The building and construction industry is responsible for a significant amount of carbon emissions. With the world moving towards a more environmentally-responsible way of life, developers are gearing towards more renewable energy infrastructure when designing new buildings, with a view to reducing the reliance on carbon-producing fossil fuels when the building is operational.

Buildings emit massive amounts of carbon during the construction phase. However, there’s another more insidious culprit when it comes to greenhouse gases being emitted during construction – the embodied carbon generated during the manufacture of building materials.

Understanding embodied carbon

According to the United Nations Environment Programme, the manufacture of building materials is responsible for 11% of total global greenhouse gas emissions. Embodied carbon refers to the carbon footprint of a particular material, and the carbon dioxide emitted during manufacture, transport and construction.

While embodied carbon does not generate as many emissions as operational carbon emissions (created after the building is up and running), embodied carbon emissions cannot be reversed – once they are released, there is no further opportunity for improvement. Buildings always have the opportunity to improve operational emissions by implementing a range of energy efficiency measures, for instance.

Reducing embodied carbon emissions

The design team consisting of architects, structural engineers and designers has a significant role to play in determining the environmental impact of a new building. When embodied carbon reduction is prioritised right from the design stage, there are many positive outcomes that don’t cost anything.

To begin with, the design team can assess projects for their potential energy and carbon emissions to get clarity on carbon footprint.

Embodied energy and carbon assessments often include: Streamlined building embodied carbon assessment for planning statements; embodied carbon reduction advice through design; detailed embodied carbon assessment of whole buildings and construction assets; embodied carbon assessment of products; embodied carbon training workshops and seminars; and, review of similar projects.

Following a project assessment, carbon ‘hotspots’ must be identified – these are materials or systems that contribute the most to a building’s embodied emissions. That way, project teams can prioritise using the materials that make the most difference and can start finding solutions that have the biggest impact.

The impact of the materials palette

The materials specified for a building’s construction have a huge impact on the embodied carbon emissions being produced. A key consideration prior to the specification of materials for any new building project is to check if new materials are actually needed to complete construction. Instead of new materials, if the building is built using salvaged materials, the developer can avoid the embodied carbon impact of new materials. Incorporating salvaged building materials, therefore, helps you greatly reduce the embodied carbon of construction.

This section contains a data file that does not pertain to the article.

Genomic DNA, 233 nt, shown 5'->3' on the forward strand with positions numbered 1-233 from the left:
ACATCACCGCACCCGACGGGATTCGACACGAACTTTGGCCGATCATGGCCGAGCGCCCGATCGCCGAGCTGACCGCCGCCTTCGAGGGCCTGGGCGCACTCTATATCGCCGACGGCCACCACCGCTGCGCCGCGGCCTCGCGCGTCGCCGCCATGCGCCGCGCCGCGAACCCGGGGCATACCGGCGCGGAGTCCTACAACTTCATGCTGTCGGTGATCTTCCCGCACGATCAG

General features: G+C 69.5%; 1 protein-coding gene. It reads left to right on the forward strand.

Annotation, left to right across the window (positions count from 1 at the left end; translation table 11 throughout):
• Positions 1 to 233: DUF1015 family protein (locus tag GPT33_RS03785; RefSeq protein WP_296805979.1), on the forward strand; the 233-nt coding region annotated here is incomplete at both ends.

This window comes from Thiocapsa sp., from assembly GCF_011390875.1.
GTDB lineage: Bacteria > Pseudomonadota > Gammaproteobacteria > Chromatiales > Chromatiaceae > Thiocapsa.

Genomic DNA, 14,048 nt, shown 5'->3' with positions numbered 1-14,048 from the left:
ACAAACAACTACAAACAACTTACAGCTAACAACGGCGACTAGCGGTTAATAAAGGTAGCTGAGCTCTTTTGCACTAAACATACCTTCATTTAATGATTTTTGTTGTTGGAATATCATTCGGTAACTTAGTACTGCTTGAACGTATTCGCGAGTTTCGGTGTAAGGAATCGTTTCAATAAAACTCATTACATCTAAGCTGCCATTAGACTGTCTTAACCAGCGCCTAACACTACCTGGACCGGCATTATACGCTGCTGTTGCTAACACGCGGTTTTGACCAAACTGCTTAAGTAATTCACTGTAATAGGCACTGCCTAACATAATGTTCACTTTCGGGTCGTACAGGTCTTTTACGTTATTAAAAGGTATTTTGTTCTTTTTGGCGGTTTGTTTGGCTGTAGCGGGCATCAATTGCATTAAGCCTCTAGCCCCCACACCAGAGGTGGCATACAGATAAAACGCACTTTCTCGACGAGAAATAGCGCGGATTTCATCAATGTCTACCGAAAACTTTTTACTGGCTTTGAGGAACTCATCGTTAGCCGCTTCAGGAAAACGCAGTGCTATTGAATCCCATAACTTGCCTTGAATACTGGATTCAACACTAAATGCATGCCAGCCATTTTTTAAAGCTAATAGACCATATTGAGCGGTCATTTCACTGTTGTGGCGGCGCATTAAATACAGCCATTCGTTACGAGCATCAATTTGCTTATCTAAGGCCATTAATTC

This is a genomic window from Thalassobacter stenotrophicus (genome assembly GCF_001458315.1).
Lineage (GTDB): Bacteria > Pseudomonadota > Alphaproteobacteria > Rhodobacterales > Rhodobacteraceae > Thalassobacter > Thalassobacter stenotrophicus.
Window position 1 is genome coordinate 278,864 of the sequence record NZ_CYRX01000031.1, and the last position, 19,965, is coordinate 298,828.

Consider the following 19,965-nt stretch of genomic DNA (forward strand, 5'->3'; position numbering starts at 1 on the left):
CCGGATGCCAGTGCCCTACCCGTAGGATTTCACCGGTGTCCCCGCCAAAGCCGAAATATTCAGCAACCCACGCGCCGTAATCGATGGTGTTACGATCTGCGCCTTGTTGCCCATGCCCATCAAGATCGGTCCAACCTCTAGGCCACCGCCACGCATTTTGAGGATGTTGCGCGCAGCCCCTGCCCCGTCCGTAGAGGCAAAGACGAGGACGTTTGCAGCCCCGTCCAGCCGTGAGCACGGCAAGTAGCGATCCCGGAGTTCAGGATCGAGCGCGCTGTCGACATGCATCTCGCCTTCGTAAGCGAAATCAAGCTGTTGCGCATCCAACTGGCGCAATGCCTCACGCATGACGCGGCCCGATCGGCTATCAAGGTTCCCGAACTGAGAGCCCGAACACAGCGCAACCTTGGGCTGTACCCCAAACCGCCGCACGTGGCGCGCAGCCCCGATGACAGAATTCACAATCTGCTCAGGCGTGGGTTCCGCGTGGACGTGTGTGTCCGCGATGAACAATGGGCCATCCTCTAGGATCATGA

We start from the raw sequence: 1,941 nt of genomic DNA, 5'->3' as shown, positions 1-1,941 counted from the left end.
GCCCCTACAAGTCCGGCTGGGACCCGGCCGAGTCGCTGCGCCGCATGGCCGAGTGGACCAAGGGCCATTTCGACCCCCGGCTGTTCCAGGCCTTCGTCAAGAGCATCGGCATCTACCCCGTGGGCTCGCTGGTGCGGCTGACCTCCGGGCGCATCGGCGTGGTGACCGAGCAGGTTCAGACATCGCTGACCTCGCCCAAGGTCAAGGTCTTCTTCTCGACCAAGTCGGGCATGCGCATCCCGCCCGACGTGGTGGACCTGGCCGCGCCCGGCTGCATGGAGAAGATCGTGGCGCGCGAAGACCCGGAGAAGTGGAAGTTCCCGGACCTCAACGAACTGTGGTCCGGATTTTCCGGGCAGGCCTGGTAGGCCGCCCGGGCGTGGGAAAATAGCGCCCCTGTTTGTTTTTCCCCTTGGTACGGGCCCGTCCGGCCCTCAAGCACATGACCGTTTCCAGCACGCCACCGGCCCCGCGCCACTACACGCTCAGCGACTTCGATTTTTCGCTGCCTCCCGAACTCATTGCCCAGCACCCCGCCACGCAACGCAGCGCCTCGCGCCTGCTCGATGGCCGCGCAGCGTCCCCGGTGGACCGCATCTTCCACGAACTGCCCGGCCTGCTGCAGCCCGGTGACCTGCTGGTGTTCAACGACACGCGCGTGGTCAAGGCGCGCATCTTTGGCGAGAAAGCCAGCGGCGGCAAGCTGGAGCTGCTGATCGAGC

Through considered design, it has been possible to reduce the amount of carbon generated as well as fossil fuel use, assisting Durra Panel with their brand mission to reduce their carbon footprint.

Durra Panel is manufactured from wheat and rice straw, a natural, renewable annual resource as well as an agricultural waste by-product, which would otherwise be destroyed by burning following harvest, contributing to carbon emissions. In addition, no extra chemical binding agents, glues or resins are added to the product during the manufacturing process, nor does it produce any toxic waste.

Durra Panel can also be recycled or composted at the end of its lifespan, making it one of the world’s most sustainable building products with an embodied energy content of only 12.6 MJ/m² throughout its entire manufacturing process. The straw used in its manufacture grows quickly, making it an easily replenished resource. A stud and plaster wall by comparison has an embodied energy content of 153 MJ/m² and the timber used takes thirty years to grow, putting a great strain on natural resources.

For instance, it takes seven acres of straw to build a standard three-bedroom house using Durra Panel with the straw replenished within a year following a harvest. The 44 trees used in a typical stud-and-plaster-wall house requires the clear felling of around half an acre of forest and takes around 30 years to regrow. The choice of material, therefore, can make a significant environmental impact in the construction of a single house.

Up to 80% of embodied carbon can come from the structural systems of a new build depending on the building type. Targeting the structural system is a great place to start when looking to reduce the embodied carbon in a project. While concrete, steel and wood can all be tweaked to minimise environmental impact, choosing a sustainable product such as Durra Panel can substantially reduce the building project’s carbon footprint.